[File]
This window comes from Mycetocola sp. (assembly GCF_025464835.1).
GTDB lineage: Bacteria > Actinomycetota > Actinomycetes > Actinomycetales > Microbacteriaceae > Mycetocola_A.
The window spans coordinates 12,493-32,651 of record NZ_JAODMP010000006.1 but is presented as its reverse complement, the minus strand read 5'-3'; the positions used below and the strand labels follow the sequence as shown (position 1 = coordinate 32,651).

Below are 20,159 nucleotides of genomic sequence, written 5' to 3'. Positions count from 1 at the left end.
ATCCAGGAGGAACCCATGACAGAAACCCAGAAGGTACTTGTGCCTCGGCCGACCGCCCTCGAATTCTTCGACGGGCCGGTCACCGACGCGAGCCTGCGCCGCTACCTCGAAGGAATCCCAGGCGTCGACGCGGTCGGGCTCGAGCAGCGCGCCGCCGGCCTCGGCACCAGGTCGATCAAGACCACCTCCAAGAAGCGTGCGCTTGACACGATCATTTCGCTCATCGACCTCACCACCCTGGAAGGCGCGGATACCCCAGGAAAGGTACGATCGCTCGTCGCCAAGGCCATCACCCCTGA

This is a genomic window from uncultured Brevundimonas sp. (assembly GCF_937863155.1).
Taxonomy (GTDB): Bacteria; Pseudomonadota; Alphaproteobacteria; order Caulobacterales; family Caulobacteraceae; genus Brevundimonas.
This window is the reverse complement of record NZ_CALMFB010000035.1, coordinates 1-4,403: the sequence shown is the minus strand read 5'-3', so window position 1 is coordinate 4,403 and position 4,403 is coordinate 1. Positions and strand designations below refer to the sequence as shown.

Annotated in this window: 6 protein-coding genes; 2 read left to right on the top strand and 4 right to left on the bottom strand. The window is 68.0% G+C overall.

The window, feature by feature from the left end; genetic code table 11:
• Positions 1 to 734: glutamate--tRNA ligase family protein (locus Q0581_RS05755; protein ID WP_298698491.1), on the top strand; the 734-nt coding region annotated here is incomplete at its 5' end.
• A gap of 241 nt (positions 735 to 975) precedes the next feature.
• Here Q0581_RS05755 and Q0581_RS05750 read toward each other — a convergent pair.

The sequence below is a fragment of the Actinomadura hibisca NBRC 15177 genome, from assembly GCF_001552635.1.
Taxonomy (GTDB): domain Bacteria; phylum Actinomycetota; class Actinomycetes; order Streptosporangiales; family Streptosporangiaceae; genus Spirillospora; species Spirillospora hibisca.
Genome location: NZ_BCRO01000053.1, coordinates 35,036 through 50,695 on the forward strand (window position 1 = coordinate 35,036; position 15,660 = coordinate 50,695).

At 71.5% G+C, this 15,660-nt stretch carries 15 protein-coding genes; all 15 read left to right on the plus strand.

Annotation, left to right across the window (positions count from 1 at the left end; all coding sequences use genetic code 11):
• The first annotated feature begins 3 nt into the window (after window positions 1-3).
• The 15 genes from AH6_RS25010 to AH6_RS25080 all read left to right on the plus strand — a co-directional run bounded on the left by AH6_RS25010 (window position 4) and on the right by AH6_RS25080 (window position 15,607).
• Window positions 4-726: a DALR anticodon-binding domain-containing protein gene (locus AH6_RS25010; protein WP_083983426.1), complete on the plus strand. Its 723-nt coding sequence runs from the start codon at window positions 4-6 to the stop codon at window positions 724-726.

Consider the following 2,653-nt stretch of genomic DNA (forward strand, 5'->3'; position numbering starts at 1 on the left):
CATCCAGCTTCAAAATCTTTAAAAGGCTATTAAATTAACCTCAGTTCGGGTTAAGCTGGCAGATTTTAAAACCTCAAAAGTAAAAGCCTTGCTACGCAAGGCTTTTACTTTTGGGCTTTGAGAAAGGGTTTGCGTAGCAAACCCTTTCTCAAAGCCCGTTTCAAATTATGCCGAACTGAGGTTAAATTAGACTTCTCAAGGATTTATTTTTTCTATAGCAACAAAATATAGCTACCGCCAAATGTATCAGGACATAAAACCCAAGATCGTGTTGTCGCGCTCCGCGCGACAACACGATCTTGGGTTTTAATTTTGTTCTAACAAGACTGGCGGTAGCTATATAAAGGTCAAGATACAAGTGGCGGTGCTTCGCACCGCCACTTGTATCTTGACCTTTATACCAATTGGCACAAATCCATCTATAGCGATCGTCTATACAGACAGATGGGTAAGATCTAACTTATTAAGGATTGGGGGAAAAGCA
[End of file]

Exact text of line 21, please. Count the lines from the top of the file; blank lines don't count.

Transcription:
• Window positions 4-726: a DALR anticodon-binding domain-containing protein gene (locus AH6_RS25010; protein WP_083983426.1), complete on the plus strand. Its 723-nt coding sequence runs from the start codon at window positions 4-6 to the stop codon at window positions 724-726.